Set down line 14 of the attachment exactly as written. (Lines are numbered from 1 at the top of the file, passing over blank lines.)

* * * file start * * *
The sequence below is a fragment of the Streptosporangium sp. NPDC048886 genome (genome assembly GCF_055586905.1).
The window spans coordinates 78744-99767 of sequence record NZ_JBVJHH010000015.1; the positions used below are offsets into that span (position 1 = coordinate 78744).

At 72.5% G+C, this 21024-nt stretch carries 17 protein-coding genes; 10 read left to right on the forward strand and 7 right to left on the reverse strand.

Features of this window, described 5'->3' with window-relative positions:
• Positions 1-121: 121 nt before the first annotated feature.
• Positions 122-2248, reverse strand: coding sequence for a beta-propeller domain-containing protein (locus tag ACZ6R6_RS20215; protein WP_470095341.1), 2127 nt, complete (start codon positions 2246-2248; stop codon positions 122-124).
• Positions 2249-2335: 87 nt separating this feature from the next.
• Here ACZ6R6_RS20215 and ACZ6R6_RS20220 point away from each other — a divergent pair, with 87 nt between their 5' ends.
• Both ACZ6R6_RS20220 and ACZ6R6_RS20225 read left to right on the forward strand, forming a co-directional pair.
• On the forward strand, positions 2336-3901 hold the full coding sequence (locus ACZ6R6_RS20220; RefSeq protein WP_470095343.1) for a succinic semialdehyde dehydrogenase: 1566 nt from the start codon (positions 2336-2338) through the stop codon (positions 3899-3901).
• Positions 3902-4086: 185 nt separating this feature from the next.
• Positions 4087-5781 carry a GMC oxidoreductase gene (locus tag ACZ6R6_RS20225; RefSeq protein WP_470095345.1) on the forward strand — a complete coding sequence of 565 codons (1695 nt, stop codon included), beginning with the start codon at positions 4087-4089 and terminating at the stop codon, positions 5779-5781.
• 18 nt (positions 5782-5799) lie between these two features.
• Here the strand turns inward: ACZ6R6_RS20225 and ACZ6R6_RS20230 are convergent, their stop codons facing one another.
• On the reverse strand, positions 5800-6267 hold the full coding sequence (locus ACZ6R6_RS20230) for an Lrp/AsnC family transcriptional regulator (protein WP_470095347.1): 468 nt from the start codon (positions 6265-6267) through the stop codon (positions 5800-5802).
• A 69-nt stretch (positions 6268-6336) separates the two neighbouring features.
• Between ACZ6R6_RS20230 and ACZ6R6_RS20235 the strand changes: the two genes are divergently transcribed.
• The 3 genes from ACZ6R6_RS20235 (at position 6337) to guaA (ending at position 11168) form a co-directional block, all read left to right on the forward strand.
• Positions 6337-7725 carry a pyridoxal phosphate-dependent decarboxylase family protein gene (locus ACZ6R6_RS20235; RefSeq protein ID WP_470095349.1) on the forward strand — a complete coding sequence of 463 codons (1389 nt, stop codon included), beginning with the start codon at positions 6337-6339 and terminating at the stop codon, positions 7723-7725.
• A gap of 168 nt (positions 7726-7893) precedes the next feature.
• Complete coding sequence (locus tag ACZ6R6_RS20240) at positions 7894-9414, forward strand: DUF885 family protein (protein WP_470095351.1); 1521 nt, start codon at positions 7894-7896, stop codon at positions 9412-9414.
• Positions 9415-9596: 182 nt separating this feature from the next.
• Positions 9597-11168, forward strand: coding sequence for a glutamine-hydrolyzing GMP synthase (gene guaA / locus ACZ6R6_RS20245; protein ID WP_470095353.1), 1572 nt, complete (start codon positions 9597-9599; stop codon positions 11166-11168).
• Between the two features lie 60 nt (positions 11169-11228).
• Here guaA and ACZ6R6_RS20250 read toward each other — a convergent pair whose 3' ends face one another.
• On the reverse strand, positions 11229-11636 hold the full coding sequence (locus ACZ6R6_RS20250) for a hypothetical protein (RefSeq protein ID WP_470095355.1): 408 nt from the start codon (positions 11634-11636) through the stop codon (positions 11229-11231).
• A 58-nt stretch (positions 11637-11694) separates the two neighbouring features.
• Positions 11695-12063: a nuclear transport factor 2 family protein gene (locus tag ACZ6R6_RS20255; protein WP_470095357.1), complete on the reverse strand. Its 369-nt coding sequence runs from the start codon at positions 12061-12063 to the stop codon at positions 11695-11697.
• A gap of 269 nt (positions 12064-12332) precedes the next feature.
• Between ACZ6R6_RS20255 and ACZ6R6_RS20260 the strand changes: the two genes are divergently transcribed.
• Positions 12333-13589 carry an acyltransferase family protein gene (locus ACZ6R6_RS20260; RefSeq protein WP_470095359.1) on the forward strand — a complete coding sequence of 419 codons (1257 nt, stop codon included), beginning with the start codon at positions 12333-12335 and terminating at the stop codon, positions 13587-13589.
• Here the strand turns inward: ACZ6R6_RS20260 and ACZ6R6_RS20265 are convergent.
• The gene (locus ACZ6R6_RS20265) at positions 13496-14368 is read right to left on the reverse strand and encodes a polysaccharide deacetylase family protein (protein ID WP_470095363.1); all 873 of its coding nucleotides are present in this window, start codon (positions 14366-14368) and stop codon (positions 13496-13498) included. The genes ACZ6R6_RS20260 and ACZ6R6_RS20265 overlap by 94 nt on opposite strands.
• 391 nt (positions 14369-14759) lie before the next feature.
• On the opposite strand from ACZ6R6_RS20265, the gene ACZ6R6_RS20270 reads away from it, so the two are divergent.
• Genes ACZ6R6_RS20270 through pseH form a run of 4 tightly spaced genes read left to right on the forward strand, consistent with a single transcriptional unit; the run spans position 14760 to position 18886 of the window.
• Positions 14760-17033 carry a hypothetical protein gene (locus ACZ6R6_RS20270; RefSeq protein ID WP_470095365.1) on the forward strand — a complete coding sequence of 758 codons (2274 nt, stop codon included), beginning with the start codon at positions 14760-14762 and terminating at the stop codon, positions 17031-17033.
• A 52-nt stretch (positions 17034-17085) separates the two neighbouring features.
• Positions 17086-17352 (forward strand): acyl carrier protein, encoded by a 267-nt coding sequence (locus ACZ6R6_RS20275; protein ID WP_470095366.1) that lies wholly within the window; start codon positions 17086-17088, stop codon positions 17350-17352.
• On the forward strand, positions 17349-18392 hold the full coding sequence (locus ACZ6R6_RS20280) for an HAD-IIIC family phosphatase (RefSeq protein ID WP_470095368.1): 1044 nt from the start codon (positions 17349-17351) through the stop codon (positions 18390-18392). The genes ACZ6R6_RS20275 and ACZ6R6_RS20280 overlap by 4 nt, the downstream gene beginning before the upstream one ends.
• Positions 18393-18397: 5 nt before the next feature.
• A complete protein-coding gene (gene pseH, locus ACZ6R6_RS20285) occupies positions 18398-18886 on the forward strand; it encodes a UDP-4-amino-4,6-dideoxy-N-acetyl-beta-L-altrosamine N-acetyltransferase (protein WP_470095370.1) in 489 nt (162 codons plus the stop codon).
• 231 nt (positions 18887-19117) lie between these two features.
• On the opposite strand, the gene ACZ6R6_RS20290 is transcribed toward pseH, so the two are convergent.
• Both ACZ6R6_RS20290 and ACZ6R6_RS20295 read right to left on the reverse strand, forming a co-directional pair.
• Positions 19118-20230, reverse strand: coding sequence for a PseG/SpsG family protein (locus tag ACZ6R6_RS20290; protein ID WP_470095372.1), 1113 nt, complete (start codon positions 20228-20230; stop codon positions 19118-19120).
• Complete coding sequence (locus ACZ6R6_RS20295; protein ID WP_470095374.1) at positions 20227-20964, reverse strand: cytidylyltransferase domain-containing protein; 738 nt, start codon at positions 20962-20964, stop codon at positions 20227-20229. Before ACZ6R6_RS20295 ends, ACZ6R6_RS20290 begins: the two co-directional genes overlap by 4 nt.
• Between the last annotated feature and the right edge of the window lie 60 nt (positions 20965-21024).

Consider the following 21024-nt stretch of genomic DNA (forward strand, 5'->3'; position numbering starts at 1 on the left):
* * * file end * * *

• Here the strand turns inward: ACZ6R6_RS20225 and ACZ6R6_RS20230 are convergent, their stop codons facing one another.